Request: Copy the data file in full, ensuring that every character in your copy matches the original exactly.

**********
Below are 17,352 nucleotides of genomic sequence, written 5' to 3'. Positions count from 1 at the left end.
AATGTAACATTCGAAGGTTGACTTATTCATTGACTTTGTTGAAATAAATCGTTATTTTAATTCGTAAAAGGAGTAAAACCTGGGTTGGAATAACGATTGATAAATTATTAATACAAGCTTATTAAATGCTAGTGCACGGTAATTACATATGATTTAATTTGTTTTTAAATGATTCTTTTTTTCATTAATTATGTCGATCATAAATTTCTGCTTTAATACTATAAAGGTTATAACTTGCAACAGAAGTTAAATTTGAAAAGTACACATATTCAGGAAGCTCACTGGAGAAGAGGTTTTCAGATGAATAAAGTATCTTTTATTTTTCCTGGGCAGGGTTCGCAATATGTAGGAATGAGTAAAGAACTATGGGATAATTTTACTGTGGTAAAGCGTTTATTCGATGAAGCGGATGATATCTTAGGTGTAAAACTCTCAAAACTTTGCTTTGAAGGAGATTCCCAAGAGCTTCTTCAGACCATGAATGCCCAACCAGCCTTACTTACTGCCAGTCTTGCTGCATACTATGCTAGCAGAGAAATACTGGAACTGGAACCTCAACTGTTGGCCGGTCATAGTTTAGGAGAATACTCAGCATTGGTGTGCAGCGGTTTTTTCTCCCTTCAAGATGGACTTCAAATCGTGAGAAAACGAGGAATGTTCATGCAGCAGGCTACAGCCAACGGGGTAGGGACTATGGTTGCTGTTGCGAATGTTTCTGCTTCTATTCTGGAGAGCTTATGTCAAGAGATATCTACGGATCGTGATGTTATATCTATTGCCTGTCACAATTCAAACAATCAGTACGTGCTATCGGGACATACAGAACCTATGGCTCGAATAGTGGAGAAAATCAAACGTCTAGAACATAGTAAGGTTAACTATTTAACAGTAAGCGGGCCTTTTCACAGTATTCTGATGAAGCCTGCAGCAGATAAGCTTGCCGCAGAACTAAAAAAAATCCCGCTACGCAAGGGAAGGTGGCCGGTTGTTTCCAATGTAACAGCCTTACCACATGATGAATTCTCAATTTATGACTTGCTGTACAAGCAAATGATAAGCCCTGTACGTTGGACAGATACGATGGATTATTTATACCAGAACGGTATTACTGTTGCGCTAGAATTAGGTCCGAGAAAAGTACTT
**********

Below are 17,352 nucleotides of genomic sequence, written 5' to 3'. Positions count from 1 at the left end.
AATGTAACATTCGAAGGTTGACTTATTCATTGACTTTGTTGAAATAAATCGTTATTTTAATTCGTAAAAGGAGTAAAACCTGGGTTGGAATAACGATTGATAAATTATTAATACAAGCTTATTAAATGCTAGTGCACGGTAATTACATATGATTTAATTTGTTTTTAAATGATTCTTTTTTTCATTAATTATGTCGATCATAAATTTCTGCTTTAATACTATAAAGGTTATAACTTGCAACAGAAGTTAAATTTGAAAAGTACACATATTCAGGAAGCTCACTGGAGAAGAGGTTTTCAGATGAATAAAGTATCTTTTATTTTTCCTGGGCAGGGTTCGCAATATGTAGGAATGAGTAAAGAACTATGGGATAATTTTACTGTGGTAAAGCGTTTATTCGATGAAGCGGATGATATCTTAGGTGTAAAACTCTCAAAACTTTGCTTTGAAGGAGATTCCCAAGAGCTTCTTCAGACCATGAATGCCCAACCAGCCTTACTTACTGCCAGTCTTGCTGCATACTATGCTAGCAGAGAAATACTGGAACTGGAACCTCAACTGTTGGCCGGTCATAGTTTAGGAGAATACTCAGCATTGGTGTGCAGCGGTTTTTTCTCCCTTCAAGATGGACTTCAAATCGTGAGAAAACGAGGAATGTTCATGCAGCAGGCTACAGCCAACGGGGTAGGGACTATGGTTGCTGTTGCGAATGTTTCTGCTTCTATTCTGGAGAGCTTATGTCAAGAGATATCTACGGATCGTGATGTTATATCTATTGCCTGTCACAATTCAAACAATCAGTACGTGCTATCGGGACATACAGAACCTATGGCTCGAATAGTGGAGAAAATCAAACGTCTAGAACATAGTAAGGTTAACTATTTAACAGTAAGCGGGCCTTTTCACAGTATTCTGATGAAGCCTGCAGCAGATAAGCTTGCCGCAGAACTAAAAAAAATCCCGCTACGCAAGGGAAGGTGGCCGGTTGTTTCCAATGTAACAGCCTTACCACATGATGAATTCTCAATTTATGACTTGCTGTACAAGCAAATGATAAGCCCTGTACGTTGGACAGATACGATGGATTATTTATACCAGAACGGTATTACTGTTGCGCTAGAATTAGGTCCGAGAAAAGTACTT